That is the preaching that levels mountains and fills up valleys. It shatters both pride and despair. It straightens what is crooked and bent, and it makes flat and smooth what is rough and uneven. It is the preaching that wounds in order to heal, the preaching that kills in order to make alive.
Whatever it is in you that would oppose or prevent the coming of the Christ, the preaching of the Forerunner removes. Where you are arrogant and exalt yourself, he humbles you. Where you are doubtful and afraid, he silences your unbelief and quiets your fears, that he might speak the tender mercies of God to your troubled heart. For the Lord is at hand to visit and redeem His people, and this Word of salvation comes to all who fear God — not in terror, but in the reverence of faith.
In the preaching of St. John the Baptist there is the culmination and crescendo of all the Law and the Prophets before him. He comes in the spirit and power of Elijah, to be sure, but his preaching is also that of Moses and Samuel, of Isaiah and Jeremiah. Here the rolling thunder of the Law, with all of its demands, all its promises and threats, all of its holy perfection and fiery judgment, becomes a deafening roar that warns of a terrible storm. All hell is about to break loose in the righteous wrath of God against idolatry, unbelief, and the lawlessness of sin; and even now the axe is poised at the root of every fruitless tree, to cut it down and throw it into the fire.
As this preaching is the Word of God, it certainly does what it proclaims. It is a fire and a hammer, which crushes and destroys the sinner. But where is the comfort of the Gospel in this? Where is the peace of forgiveness and salvation? And how does such dire preaching point to Christ Jesus and prepare the way for His coming? It is actually the key to understanding the point and purpose for which St. John the Baptist was born, and for which he was sent — in ways that even St. John did not fully comprehend or understand at first.
He was sent to preach, not only repentance, but a baptism of repentance for the forgiveness of sins. And in that baptism was all that he preached, all the Law and the Prophets, all the promises and threats, the blessing and the curse — the wound and the healing, the falling and the rising, the death of sin and the Life everlasting in the way of the Christ.
Thus, the Lord Jesus comes on the heals of the Forerunner, and He submits Himself to St. John’s baptism of repentance. Though St. John tries at first to prevent Him — knowing that Jesus is the Greater One, and that He should be the Baptizer — it is necessary for St. John to baptize Jesus in order to fulfill all righteousness. For in this way the Lord Jesus submits Himself to the Law, and He takes His stand with sinners, in order to become their Savior and Redeemer — and yours.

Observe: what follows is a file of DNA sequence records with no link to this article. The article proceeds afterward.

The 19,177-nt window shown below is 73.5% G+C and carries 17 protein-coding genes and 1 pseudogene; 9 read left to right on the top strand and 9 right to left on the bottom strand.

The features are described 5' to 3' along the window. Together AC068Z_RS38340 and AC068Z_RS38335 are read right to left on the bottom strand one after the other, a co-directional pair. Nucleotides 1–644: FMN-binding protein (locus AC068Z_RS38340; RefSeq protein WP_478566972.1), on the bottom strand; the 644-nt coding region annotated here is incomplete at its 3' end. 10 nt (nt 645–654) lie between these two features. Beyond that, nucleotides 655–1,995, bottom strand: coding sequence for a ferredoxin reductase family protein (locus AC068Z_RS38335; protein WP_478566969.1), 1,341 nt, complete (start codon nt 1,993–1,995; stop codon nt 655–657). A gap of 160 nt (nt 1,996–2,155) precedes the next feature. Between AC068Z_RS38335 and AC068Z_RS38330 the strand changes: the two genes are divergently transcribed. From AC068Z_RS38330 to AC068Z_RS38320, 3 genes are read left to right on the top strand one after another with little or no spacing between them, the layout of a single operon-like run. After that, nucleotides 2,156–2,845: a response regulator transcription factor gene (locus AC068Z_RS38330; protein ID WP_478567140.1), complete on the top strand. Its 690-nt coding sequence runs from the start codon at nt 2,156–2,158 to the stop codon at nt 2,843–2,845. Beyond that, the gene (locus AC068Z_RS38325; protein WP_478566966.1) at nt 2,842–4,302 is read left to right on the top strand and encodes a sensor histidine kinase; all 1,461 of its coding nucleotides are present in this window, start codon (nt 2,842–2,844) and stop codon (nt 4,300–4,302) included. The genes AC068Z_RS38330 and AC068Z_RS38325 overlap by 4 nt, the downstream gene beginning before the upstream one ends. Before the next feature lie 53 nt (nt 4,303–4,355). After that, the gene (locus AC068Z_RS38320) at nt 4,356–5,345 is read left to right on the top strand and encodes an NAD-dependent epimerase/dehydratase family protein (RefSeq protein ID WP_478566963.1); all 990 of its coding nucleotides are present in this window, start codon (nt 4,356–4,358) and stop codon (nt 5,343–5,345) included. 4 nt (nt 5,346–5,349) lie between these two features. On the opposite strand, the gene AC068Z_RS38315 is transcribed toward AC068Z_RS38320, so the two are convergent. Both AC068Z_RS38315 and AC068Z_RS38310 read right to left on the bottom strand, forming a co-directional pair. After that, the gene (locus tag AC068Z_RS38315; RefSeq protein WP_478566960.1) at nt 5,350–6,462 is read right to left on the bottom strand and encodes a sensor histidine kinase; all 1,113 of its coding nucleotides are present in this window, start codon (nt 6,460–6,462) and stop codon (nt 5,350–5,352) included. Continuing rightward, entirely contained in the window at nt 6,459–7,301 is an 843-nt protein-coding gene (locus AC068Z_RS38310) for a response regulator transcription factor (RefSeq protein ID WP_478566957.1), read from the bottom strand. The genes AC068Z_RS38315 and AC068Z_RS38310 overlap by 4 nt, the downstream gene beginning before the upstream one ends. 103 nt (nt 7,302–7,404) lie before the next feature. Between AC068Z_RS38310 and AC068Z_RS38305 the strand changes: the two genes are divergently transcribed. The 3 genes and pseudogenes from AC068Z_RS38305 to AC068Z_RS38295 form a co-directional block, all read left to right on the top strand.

St. John was not the M.C., called upon to introduce the Guest of Honor. Nor was this some kind of “bad cop, good cop” routine, in which St. John comes preaching fire and brimstone, and then Jesus comes in all soft and sweet. But something else altogether is at work and going on here.
The Lord Jesus comes, not to wave away the fire and brimstone, but to take it upon Himself. He is the Lamb of God that St. John will proclaim, because He takes upon Himself the sins of the world in His Baptism by John, in order to remove iniquity by His own sacrifice and bloodshed. He cleanses the world of unrighteousness through the waters of Holy Baptism, by soaking up all the dirty bath water into His own flesh and then handing Himself over to His death upon the Cross.
Indeed, it is already the death of His Cross to which He submits Himself in St. John’s baptism of repentance. Thus He dies, in order to raise you up. He comes down from the lofty mountain, in order to bring you up out of the deep dark valley of death and despair. He enters upon the way of the Cross, for you and for all people, that your way might be cleared and opened up; that you might enter through His death into His Resurrection and Ascension and His Life everlasting.
This is the mercy of the Lord that He reveals in the Nativity of St. John the Baptist, not only to Elizabeth and Zacharias, but also to you. The birth of this child, his naming and circumcision, proclaim that Christ Jesus is now at hand, that the Lord your God has come in the flesh to save you from your sins, and that He will indeed deliver you from every evil of body and soul.
The birth of St. John the Forerunner is the promise and the evidence that God the Father shall continue preaching to you, and that He shall do all that He has spoken by the mouth of His holy prophets, and that He shall henceforth speak to you by His own beloved Son in the flesh.
He remembers His holy Covenant in that flesh of Christ Jesus, and in His holy precious blood, given and poured out for you. He remembers you in love; and remembering, He acts to save you, to give you life. He makes Himself known to you, and gives Himself to you, and shines His Light upon you through the preaching of His Word — the preaching of His Christ — which is the Gospel, the forgiveness of all your sins. Truly, this Word does and gives exactly what He says.
This Word gives you peace, because it fills you with the Holy Spirit, so that you now also speak as the oracles of God. You live before God in the righteousness and purity, the innocence and blessedness of Christ Jesus, and thus are you free to worship the Lord without fear. For here there is no condemnation or punishment, but only the tender mercy and compassion of your dear God and Father in Christ Jesus. The One who promises is faithful, and He loves you. As He speaks, so He does, and so shall you live, both now and forever.
In the Name + of the Father and of the Son and of the Holy Spirit. Amen.